Walker Ranch is a large open space located in the foothills of Boulder County, just outside of the town of Boulder, CO. Managed as part of the Boulder County Park and Open Space system, Walker Ranch is a popular recreational destination for locals. Hikers, trail runners, mountain bikers, anglers, and horseback riders regularly visit the park, especially on the weekends, making parking a hot commodity. But, with 2,888 acres of open space, visitors have an opportunity to explore a vast and impressive foothills ecosystem. Indeed, it’s not uncommon to spot a variety of birds and other wildlife, along with an abundance of wildflowers when in season. For another great Boulder County Open Space park, check out our destination guide on Hall Ranch!
DESTINATION GUIDE SERIES: Walker Ranch
Why Should You Visit Walker Ranch?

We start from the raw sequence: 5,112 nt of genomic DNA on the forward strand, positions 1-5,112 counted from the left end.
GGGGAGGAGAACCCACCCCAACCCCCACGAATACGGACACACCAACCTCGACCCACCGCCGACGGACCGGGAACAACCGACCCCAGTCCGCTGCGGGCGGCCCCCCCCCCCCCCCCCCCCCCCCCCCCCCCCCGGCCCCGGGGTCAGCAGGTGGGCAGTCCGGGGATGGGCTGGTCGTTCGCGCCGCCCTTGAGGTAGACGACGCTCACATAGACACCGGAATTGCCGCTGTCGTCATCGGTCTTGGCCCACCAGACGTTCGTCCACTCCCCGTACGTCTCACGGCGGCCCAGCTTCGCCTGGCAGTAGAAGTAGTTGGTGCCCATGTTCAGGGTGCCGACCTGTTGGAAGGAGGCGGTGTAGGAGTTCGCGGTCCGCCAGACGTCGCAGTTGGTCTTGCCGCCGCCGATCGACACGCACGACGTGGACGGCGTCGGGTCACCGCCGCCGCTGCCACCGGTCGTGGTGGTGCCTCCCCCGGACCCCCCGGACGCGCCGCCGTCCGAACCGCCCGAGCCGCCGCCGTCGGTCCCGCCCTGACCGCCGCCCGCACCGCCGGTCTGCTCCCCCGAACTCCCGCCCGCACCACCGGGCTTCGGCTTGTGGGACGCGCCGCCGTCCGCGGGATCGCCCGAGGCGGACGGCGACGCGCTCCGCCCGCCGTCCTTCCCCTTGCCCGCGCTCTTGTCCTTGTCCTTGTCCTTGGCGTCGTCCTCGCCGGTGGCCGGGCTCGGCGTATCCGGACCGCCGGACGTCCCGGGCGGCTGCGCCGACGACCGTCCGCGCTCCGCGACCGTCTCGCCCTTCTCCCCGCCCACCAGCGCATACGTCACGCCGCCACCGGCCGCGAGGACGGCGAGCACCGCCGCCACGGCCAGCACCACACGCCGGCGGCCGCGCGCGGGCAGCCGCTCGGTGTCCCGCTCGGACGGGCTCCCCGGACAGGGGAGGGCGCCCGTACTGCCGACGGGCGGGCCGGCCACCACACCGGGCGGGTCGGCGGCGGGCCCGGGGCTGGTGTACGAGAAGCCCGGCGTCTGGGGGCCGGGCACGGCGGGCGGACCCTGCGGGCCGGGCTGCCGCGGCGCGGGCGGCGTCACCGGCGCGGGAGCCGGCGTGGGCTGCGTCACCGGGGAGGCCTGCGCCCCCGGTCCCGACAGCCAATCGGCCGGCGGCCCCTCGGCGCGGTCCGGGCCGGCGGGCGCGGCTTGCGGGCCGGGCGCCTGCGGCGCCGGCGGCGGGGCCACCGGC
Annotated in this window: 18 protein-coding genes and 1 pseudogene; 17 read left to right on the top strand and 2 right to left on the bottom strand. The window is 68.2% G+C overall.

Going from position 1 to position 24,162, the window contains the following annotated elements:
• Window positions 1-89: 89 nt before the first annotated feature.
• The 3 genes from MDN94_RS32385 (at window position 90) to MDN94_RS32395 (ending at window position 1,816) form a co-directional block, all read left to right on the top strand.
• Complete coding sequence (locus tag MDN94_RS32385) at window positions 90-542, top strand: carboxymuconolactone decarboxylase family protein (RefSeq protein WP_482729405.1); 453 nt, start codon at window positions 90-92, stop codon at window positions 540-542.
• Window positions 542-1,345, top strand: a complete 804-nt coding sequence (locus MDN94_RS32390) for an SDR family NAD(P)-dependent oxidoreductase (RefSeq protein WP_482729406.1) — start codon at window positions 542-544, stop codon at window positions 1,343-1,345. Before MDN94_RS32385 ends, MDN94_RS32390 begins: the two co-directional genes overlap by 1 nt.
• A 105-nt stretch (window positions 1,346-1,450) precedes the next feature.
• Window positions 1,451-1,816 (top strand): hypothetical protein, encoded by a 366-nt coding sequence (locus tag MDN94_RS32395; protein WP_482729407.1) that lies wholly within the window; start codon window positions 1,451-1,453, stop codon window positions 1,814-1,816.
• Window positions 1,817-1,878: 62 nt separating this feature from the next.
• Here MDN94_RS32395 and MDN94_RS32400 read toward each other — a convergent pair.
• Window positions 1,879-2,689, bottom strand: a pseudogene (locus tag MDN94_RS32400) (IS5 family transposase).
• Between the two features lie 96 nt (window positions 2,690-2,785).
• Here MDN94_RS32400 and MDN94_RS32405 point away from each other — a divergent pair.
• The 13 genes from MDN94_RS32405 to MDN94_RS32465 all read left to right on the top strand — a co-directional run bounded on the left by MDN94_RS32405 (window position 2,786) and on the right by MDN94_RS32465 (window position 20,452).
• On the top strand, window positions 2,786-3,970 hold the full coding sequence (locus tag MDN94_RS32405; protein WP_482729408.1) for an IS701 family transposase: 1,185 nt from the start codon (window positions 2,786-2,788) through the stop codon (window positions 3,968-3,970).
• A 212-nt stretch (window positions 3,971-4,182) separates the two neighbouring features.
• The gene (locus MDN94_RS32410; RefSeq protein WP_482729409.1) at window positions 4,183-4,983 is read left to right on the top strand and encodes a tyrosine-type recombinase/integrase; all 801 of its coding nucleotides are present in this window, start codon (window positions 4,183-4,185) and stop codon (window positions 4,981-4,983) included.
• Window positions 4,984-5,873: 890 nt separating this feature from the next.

Walker Ranch is absolutely worth a recreational visit, particularly if you’re not far from Denver or Boulder. In addition to its sheer beauty and ecological diversity, the ranch has a rich history. Prior to Boulder County acquiring the property via multi-year purchases beginning in 1976, the ranch began as a 160-acre homestead in the 1880s, eventually expanding over the years to more than 6,000 acres. Today, the property still has original buildings from the 1800s, but the ranch house has been rebuilt, yet reflects the design of the time period. Unfortunately, the buildings are closed to the general public, though group tours of the homestead are available with advance scheduling.
Where is Walker Ranch?